You don’t have to own a boat to be a sailor, but you do have be a sailor to fully capture the essence of sailing in art. John David Taylor doesn’t own a boat but he is a sailor, and a “self-taught” maritime artist.
John sent us his rendition of the Jules Verne Trophy record holder, the French VPLP-designed Ultim trimaran IDEC SPORT, rounding Cape Horn on its pursuit of the record for the fastest circumnavigation.
Although John doesn’t own a boat, he says he can build or fix almost anything related to the maritime world. “I know enough about boats not to be an owner … it’s best to know people who own boats!”
John’s lifelong connection with boats, sailing, and the ocean began with his first equator crossing at the age of 2, followed by his discovery of half-model fishing schooners in his grandfather’s basement in Nova Scotia.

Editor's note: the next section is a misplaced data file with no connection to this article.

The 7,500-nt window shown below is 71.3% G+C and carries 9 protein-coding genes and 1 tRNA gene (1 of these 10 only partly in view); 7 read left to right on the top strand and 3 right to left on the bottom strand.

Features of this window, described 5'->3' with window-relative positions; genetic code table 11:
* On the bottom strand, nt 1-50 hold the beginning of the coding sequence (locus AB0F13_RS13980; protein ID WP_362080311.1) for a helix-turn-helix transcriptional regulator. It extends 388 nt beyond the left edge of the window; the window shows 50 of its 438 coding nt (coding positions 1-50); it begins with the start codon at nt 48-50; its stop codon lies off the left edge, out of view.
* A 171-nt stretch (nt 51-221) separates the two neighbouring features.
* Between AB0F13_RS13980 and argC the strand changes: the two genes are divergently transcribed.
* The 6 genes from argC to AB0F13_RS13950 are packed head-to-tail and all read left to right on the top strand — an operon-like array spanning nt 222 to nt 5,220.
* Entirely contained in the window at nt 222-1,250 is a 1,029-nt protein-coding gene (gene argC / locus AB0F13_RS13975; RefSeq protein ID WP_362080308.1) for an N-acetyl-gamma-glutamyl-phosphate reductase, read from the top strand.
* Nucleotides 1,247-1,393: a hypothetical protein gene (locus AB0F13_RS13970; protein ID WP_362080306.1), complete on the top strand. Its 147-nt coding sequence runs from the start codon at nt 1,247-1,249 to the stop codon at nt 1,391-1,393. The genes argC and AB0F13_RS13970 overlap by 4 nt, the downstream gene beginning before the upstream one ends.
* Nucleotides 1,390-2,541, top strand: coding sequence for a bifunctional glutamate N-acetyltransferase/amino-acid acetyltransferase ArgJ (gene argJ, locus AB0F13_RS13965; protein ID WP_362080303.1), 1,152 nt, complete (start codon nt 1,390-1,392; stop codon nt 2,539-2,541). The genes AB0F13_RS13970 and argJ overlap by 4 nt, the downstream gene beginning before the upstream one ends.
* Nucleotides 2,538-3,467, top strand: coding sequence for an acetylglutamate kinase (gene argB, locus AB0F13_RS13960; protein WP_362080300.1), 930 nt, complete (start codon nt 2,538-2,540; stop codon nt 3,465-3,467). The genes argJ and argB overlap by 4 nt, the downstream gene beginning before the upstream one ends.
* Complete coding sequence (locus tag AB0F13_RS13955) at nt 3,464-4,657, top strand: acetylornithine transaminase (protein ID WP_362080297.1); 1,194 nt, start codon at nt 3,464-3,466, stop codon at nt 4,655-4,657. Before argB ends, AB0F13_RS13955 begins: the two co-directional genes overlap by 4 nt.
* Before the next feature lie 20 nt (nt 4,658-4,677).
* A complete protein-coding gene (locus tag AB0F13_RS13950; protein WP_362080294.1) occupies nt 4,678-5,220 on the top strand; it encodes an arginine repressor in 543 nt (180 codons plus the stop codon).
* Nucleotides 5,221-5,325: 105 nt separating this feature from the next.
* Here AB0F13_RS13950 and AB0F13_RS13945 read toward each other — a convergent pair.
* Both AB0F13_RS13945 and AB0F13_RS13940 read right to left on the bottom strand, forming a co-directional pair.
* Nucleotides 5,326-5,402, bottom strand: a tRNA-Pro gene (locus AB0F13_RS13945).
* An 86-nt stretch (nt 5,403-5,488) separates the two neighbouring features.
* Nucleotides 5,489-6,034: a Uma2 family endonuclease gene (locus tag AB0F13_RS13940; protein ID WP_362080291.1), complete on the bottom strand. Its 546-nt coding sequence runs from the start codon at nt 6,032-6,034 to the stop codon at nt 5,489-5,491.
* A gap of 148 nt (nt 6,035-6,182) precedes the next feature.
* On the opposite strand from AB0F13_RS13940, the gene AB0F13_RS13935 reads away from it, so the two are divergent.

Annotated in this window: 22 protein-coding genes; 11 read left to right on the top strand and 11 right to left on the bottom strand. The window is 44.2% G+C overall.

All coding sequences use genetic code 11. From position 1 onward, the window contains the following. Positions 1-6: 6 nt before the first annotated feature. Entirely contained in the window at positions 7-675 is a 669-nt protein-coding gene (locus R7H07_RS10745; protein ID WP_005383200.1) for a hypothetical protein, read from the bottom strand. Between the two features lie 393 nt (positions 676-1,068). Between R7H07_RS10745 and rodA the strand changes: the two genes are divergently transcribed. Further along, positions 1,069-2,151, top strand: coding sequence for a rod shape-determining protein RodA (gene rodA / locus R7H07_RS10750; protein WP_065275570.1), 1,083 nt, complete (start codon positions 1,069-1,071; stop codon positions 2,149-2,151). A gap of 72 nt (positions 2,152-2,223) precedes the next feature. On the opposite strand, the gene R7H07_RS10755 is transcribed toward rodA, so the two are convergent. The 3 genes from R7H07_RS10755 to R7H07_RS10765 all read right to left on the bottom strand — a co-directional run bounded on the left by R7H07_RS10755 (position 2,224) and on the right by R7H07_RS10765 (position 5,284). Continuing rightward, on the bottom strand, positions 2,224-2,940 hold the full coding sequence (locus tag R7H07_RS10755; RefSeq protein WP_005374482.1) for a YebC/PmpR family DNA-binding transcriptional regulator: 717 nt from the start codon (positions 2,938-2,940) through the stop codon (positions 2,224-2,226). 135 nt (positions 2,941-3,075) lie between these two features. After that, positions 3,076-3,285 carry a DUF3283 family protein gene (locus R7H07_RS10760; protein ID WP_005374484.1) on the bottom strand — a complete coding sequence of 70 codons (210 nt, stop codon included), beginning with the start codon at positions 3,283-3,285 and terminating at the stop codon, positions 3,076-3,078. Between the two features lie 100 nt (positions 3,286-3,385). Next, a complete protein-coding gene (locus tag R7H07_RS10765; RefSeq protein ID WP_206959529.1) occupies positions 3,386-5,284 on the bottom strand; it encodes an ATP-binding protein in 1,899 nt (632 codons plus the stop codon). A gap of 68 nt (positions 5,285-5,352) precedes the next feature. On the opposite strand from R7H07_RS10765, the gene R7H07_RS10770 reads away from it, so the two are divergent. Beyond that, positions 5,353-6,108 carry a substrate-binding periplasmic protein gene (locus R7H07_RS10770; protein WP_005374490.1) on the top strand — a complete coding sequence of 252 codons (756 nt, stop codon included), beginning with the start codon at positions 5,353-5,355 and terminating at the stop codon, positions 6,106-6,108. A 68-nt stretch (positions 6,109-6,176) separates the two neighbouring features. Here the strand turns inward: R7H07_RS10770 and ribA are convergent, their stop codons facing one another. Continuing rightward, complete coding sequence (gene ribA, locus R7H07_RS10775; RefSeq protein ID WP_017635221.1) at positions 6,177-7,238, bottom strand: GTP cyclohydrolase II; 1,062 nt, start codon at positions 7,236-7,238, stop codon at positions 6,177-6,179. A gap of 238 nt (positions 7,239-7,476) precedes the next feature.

He’s also a surfer and board builder, has worked as a sailing instructor and rigger, has participated in yacht races and deliveries, has worked as a welder in shipyards building aircraft carriers and destroyers, and has worked for naval architecture firms. Plus he’s a yacht and rig designer (member of a rig design team for 12-meters).
Did we mention John also spent 40 years working in rehabilitation medicine? (Where does he find the time to paint?)
Regardless of where he finds the time, John continues to paint and enjoy sailboats. Below is his first painting.
As of November 15, the French foiling Ultim Edmond de Rothschild and the Gitana Team were on standby to set sail within 72 hours on their attempt to break Francis Joyon’s 2017 record.